New Books Network

Vanessa Heggie, “Higher and Colder: A History of Extreme Physiology and Exploration” (U Chicago Press, 2019)
Vanessa Heggie talks about the history of biomedical research in extreme environments. Heggie is a Fellow of the Institute for Global Innovation at the University of Birmingham. She is the author of Higher and Colder: A History of Extreme Physiology and Exploration (University of Chicago Press, 2019). During the long... Read More
Donna Dickenson, “Me Medicine vs. We Medicine: Reclaiming Biotechnology for the Common Good” (Columbia UP, 2016)
Personalized healthcare―or what the award-winning author Donna Dickenson calls “Me Medicine”―is radically transforming our longstanding “one-size-fits-all” model. Technologies such as direct-to-consumer genetic testing, pharmacogenetically developed therapies in cancer care, private umbilical cord blood banking, and neurocognitive enhancement claim to cater to an individual’s specific biological character, and, in some cases,... Read More
Alex Broadbent, “Philosophy of Medicine” (Oxford UP, 2019)
Alex Broadbent‘s Philosophy of Medicine (Oxford University Press, 2019)  asks two central questions about medicine: what is it, and what should we think of it? Philosophy of medicine itself has evolved in response to developments in the philosophy of science, especially with regard to epistemology, positioning it to make contributions... Read More
Katie Batza, “Before AIDS: Gay Health Politics in the 1970s” (U Pennsylvania Press, 2018)
The AIDS crisis of the 1980s looms large in recent histories of sexuality, medicine, and politics, and justly so—an unknown virus without a cure ravages an already persecuted minority, medical professionals are unprepared and sometimes unwilling to care for the sick, and a national health bureaucracy is slow to invest... Read More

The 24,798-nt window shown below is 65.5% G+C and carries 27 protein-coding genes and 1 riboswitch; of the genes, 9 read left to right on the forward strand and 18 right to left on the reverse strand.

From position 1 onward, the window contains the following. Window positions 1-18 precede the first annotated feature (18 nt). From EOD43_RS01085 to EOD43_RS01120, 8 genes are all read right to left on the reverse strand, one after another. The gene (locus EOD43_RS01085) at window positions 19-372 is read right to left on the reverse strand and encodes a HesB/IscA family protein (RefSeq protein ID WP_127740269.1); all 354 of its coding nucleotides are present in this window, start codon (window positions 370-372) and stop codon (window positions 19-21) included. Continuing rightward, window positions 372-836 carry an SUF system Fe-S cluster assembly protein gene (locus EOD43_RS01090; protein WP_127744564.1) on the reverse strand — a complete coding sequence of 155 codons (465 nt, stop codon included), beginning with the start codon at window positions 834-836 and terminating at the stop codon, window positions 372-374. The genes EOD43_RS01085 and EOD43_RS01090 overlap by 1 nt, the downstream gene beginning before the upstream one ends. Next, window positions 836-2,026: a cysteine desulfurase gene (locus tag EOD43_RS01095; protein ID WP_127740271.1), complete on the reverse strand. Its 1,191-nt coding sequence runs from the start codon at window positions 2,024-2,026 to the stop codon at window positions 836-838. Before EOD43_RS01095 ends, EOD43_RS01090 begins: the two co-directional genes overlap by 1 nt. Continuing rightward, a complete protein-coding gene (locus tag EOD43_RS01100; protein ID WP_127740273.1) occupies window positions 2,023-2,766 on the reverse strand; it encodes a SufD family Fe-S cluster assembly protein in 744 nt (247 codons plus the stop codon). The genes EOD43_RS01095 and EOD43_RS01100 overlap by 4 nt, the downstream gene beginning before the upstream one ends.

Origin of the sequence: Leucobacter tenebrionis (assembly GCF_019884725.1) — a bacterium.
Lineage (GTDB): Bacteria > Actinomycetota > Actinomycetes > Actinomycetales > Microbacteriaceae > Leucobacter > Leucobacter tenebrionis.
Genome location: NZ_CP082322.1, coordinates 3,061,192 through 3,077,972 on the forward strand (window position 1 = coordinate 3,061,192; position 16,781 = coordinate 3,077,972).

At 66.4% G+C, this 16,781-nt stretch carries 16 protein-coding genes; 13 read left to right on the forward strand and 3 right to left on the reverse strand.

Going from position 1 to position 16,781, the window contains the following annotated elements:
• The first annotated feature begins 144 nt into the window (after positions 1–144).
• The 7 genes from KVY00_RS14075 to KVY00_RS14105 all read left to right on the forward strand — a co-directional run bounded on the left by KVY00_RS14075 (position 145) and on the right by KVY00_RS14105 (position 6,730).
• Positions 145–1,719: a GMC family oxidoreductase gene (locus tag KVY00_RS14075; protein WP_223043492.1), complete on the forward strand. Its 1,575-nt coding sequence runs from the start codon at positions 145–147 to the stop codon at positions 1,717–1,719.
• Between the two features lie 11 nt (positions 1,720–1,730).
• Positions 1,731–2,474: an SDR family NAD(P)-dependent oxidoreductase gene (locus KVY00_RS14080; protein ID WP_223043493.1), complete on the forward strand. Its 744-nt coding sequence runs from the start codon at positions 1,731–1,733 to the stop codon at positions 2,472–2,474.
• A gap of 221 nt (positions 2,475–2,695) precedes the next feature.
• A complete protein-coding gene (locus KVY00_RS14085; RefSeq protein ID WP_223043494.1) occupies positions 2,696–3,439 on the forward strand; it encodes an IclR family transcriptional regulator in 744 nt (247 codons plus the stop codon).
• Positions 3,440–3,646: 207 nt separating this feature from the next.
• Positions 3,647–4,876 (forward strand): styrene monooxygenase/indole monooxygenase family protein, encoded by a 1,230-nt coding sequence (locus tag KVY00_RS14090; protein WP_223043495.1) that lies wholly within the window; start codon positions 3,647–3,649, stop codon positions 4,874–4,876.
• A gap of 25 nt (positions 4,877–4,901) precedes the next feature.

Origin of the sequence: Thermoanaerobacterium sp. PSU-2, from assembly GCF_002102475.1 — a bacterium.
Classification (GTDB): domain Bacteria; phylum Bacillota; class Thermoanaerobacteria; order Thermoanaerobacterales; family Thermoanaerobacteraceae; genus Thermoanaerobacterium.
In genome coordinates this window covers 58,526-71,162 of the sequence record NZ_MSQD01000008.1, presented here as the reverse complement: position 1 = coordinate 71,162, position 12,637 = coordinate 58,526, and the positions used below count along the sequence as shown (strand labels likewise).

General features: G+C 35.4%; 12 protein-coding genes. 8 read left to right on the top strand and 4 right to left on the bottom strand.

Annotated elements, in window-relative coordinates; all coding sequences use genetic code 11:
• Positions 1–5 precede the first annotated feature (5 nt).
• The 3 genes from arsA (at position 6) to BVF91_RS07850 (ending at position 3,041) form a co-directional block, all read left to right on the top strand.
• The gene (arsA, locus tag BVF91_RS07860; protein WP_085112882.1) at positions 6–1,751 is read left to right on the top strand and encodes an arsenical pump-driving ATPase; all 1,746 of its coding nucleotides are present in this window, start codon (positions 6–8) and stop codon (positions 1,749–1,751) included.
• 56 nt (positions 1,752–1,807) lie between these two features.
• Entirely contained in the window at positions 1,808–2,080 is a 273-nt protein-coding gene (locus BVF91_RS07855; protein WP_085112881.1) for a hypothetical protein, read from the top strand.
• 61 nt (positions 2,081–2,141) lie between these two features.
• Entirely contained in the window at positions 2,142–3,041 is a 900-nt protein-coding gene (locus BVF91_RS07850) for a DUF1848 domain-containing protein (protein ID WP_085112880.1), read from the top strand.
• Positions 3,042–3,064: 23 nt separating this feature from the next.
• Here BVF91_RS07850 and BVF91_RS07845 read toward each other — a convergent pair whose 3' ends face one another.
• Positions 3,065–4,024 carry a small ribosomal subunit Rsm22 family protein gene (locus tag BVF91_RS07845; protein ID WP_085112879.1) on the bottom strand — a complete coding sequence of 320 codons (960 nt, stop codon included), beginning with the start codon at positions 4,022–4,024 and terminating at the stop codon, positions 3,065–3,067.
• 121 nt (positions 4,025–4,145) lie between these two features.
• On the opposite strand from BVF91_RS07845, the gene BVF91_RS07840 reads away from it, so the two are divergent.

Robin Scheffler, “A Contagious Cause: The American Hunt for Cancer Viruses and the Rise of Molecular Medicine” (U Chicago Press, 2019)
Could cancer be a contagious disease? Although this possibility might seem surprising to many of us, it has a long history. In fact, efforts to develop a cancer vaccine drew more money than the Human Genome Project. In his first book, MIT historian of science Robin Wolfe Scheffler takes readers... Read More
Paul Ramírez, “Enlightened Immunity: Mexico’s Experiments with Disease Prevention in the Age of Reason” (Stanford UP, 2018)
Paul Ramírez’s first book explores how laypeople impacted the new medical techniques and technologies implemented by the imperial state in the final decades of Spanish rule in colonial Mexico.  More than a scholarly intervention, Ramírez seeks to answer a very pragmatic and timely question: how and why do successful public... Read More
Pauline W. Chen, “Final Exam: A Surgeon’s Reflections on Mortality” (Vintage, 2008)
Too often keeping patients alive gets in the way of helping them as they approach death. Dr. Pauline Chen shares her experiences as a medical student and transplant surgeon and how they’ve shaped the way she practices medicine. Chen is the author of Final Exam: A Surgeon’s Reflections on Mortality... Read More